The BBS Story- Five Easy Pieces, by Scott Nye
Five Easy Pieces (Bob Rafelson, 1971) is the kind of film that almost never happens anymore. And I don’t mean that bunk that baby boomers won’t quit talking about, that “movies were just better back then! They had stories! Now you just have effects!” No, I mean a movie that completely and totally made a star of its lead. Stars nowadays, if there are any left, come up slowly through the ranks until suddenly we all know who they are. Or, increasingly, we get stars whose names we know but whose work, if they’ve done any, we cannot name.
Jack Nicholson was on the public’s mind after Easy Rider, but every second of Five Easy Pieces makes him a star. He takes all the attention-grabbing personality he displayed in the former and builds a character, a kind he will revisit constantly throughout his career and will lead more shortsighted viewers to declare “he’s not much of an actor, he just plays the same guy over and over.” The latter might be true, but he invests that guy with so much depth and charisma, and what exactly are we doing watching actors anyway if not to see some element of truth buried in performance? Nicholson always managed to find that truth, and here, as Bobby Dupea, is where he discovered it.
The set-up is not a particularly new conceit, one of a privileged young man who left it all behind, either purposefully or not, to live amongst “the people.” But there is so much that separates Five Easy Pieces from the rabble that glorifies the working class and demonizes the wealthy. The lower class is hardly portrayed as the fun-loving, live-for-today types you see in many other films – there’s a sadness that pervades the Tammy Wynette-scored environments in which they live. They bowl, but not particularly well. They have parties that serve to only momentarily distract from their pervading depression. And they work awful jobs that only get them by month to month.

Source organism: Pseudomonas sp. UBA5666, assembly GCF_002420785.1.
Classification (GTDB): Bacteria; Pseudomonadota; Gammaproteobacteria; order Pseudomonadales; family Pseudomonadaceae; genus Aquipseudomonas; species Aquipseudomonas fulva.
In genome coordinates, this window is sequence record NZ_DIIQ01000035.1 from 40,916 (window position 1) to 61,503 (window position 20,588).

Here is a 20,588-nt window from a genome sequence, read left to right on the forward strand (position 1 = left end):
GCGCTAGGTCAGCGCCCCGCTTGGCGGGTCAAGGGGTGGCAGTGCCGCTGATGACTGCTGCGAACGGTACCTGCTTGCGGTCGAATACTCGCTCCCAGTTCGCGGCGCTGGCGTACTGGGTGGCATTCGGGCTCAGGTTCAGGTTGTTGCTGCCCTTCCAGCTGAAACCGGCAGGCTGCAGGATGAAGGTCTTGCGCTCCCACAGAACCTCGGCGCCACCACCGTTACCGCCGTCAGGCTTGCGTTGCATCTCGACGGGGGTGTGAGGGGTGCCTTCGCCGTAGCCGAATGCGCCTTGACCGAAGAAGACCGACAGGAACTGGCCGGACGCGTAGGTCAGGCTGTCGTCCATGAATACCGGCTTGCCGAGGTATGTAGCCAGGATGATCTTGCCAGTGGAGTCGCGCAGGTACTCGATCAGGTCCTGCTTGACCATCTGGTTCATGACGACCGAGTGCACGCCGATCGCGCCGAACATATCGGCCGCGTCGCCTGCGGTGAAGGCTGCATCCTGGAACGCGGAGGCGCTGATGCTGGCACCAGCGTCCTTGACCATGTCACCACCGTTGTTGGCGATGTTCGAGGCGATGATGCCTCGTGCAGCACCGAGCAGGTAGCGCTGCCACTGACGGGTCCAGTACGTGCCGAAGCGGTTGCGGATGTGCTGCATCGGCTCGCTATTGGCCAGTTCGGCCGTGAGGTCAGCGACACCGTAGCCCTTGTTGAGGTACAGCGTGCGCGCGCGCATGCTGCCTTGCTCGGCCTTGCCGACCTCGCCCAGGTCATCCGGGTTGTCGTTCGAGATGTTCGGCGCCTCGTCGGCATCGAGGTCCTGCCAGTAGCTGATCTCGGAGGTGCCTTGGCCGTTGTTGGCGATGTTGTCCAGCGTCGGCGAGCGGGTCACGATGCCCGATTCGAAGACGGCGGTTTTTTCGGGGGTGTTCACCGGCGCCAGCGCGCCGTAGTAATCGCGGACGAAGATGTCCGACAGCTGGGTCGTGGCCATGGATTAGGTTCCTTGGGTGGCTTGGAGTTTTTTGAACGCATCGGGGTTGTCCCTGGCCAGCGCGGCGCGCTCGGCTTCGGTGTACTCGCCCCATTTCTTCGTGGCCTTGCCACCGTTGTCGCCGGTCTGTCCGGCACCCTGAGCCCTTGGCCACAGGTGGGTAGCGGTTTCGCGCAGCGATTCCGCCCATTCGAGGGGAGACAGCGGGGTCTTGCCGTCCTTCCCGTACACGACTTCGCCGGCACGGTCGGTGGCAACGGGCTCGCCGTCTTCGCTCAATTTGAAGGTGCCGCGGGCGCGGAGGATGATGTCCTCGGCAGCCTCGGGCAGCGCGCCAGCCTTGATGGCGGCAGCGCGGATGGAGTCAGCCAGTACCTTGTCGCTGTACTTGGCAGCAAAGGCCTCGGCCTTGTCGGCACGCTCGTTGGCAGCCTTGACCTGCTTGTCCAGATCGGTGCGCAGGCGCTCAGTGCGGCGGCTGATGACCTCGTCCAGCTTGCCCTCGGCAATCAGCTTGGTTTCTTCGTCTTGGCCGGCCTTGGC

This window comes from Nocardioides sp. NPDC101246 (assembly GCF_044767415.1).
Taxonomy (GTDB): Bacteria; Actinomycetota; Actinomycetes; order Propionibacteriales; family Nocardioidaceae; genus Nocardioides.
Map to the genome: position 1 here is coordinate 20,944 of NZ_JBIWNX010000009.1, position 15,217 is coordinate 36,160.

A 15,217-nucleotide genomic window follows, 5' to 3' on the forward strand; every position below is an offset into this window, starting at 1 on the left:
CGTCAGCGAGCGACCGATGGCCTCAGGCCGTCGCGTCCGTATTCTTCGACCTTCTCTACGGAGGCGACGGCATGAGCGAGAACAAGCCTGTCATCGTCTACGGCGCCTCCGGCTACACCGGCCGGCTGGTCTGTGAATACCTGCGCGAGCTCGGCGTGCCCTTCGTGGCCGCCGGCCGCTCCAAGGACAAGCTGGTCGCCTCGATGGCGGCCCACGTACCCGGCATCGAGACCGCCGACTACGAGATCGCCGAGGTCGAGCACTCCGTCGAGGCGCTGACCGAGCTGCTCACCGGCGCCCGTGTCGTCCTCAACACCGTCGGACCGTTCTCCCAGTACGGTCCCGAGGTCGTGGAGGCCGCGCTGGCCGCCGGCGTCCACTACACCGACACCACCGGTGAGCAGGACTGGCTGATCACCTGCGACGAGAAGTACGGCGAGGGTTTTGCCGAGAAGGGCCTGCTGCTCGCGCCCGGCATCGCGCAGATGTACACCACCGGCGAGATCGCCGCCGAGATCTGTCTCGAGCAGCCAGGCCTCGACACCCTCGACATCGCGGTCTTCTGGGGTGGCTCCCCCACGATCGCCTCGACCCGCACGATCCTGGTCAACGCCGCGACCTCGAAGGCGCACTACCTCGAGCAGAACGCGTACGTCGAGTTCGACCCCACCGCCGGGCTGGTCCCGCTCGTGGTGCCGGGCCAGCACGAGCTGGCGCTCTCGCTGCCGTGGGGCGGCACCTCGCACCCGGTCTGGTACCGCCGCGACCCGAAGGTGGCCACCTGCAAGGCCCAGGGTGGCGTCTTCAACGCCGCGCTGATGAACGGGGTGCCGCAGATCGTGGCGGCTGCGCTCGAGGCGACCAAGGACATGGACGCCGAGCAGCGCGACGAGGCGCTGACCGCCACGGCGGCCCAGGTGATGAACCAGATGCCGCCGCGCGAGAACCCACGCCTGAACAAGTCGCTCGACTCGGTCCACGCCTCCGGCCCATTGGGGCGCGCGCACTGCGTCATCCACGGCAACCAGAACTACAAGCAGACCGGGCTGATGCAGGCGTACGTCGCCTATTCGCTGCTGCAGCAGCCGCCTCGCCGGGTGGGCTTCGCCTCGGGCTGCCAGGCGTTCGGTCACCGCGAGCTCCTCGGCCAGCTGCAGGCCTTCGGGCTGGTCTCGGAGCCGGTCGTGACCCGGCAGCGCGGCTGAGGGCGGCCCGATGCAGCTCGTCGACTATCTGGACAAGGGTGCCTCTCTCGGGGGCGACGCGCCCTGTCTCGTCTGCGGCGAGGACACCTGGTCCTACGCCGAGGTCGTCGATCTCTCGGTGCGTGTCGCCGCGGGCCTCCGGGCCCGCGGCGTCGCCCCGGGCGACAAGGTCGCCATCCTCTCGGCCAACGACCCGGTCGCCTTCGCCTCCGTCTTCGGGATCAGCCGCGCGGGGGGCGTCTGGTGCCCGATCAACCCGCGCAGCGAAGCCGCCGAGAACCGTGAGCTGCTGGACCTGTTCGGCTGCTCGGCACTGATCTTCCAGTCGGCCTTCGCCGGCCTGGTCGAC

The thing that really sucks about their lot in life is that their moments of insight and introspection have no outlet, and they can’t even recognize them as such. Rayette (Karen Black), Bobby’s girlfriend, has such an intense interest and passion for everything around her, but has never been surrounded by anything of much interest. And there’s that heartbreaking story Betty (Sally Struthers) tells about how her mother told her that God probably didn’t want her, fodder for many a moment of self-examination in the dark if she wasn’t busy bouncing up and down on some guy’s lap.
And then there’s Bobby himself, clearly a talented, impassioned pianist who has no interest, not just in finding his potential, but in expressing everything he already has. Bobby’s the flip side to Rayette and Betty, somebody who’s been introduced to a world of ideas but time after time says “no, not for me.” It’s one thing to say, “oh, he could be a great pianist if he only gave a damn.” If he doesn’t want to be a great pianist, and would rather play burlesque halls, so be it. But the truth is he could be happy if he only gave a damn. He could be fulfilled. And in small moments with Rayette, you get the sense that he really is where he belongs but is burdened by the feeling that he should be somewhere else, with someone “better.” Too often men who hate the women they’re with are reduced to “men who hate themselves.” Bobby may well hate himself, but a large part of that hate comes from being happy with someone like Rayette. Later we’ll feel for him on two levels when he can’t find a way to connect with another woman who he feels he should be with – on one level, the basic sympathy of unrequited feelings; on the other, pity because he can’t stop chasing an unattainable goal.